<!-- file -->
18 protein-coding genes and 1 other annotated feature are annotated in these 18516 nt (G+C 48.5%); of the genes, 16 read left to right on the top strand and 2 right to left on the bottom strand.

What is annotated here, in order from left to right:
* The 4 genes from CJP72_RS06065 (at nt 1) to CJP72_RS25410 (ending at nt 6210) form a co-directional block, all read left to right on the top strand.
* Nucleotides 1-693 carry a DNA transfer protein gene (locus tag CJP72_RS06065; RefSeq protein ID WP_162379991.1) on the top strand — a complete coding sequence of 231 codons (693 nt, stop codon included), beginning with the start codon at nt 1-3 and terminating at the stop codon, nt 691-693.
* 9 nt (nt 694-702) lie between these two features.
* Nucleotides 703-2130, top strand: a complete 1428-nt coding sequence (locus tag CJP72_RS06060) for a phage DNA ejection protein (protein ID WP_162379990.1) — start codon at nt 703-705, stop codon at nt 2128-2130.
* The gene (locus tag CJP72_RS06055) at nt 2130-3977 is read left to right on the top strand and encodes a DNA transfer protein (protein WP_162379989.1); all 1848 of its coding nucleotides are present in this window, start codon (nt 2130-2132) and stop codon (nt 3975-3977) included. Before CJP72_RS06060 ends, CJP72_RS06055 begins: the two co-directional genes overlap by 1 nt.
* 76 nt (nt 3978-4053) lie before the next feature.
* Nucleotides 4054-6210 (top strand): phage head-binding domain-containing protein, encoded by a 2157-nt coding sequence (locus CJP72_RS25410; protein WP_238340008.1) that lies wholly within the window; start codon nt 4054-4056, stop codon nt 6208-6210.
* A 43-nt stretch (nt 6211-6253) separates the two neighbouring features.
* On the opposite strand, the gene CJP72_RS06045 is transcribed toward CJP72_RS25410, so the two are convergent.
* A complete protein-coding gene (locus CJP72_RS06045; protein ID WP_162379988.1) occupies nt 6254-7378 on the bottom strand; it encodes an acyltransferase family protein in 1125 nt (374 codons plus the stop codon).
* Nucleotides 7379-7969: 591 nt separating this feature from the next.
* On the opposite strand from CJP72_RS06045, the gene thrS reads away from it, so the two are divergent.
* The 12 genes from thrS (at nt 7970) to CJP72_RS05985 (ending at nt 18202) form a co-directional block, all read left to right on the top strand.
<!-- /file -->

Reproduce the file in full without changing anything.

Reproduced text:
18 protein-coding genes and 1 other annotated feature are annotated in these 18516 nt (G+C 48.5%); of the genes, 16 read left to right on the top strand and 2 right to left on the bottom strand.

What is annotated here, in order from left to right:
* The 4 genes from CJP72_RS06065 (at nt 1) to CJP72_RS25410 (ending at nt 6210) form a co-directional block, all read left to right on the top strand.
* Nucleotides 1-693 carry a DNA transfer protein gene (locus tag CJP72_RS06065; RefSeq protein ID WP_162379991.1) on the top strand — a complete coding sequence of 231 codons (693 nt, stop codon included), beginning with the start codon at nt 1-3 and terminating at the stop codon, nt 691-693.
* 9 nt (nt 694-702) lie between these two features.
* Nucleotides 703-2130, top strand: a complete 1428-nt coding sequence (locus tag CJP72_RS06060) for a phage DNA ejection protein (protein ID WP_162379990.1) — start codon at nt 703-705, stop codon at nt 2128-2130.
* The gene (locus tag CJP72_RS06055) at nt 2130-3977 is read left to right on the top strand and encodes a DNA transfer protein (protein WP_162379989.1); all 1848 of its coding nucleotides are present in this window, start codon (nt 2130-2132) and stop codon (nt 3975-3977) included. Before CJP72_RS06060 ends, CJP72_RS06055 begins: the two co-directional genes overlap by 1 nt.
* 76 nt (nt 3978-4053) lie before the next feature.
* Nucleotides 4054-6210 (top strand): phage head-binding domain-containing protein, encoded by a 2157-nt coding sequence (locus CJP72_RS25410; protein WP_238340008.1) that lies wholly within the window; start codon nt 4054-4056, stop codon nt 6208-6210.
* A 43-nt stretch (nt 6211-6253) separates the two neighbouring features.
* On the opposite strand, the gene CJP72_RS06045 is transcribed toward CJP72_RS25410, so the two are convergent.
* A complete protein-coding gene (locus CJP72_RS06045; protein ID WP_162379988.1) occupies nt 6254-7378 on the bottom strand; it encodes an acyltransferase family protein in 1125 nt (374 codons plus the stop codon).
* Nucleotides 7379-7969: 591 nt separating this feature from the next.
* On the opposite strand from CJP72_RS06045, the gene thrS reads away from it, so the two are divergent.
* The 12 genes from thrS (at nt 7970) to CJP72_RS05985 (ending at nt 18202) form a co-directional block, all read left to right on the top strand.